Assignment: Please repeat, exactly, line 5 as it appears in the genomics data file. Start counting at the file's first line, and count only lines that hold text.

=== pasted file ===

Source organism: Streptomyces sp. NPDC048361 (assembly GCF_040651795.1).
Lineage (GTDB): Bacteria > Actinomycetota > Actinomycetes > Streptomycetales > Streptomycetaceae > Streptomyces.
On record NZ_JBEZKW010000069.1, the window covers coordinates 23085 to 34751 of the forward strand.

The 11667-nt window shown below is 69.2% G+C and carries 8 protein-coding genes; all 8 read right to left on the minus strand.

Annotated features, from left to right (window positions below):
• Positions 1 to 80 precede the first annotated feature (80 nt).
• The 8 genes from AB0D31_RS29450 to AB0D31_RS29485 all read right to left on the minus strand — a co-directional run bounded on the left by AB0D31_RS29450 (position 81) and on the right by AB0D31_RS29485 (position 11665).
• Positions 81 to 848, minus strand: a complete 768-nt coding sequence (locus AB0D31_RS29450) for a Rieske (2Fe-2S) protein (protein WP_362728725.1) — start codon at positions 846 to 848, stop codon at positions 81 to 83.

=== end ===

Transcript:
Annotated features, from left to right (window positions below):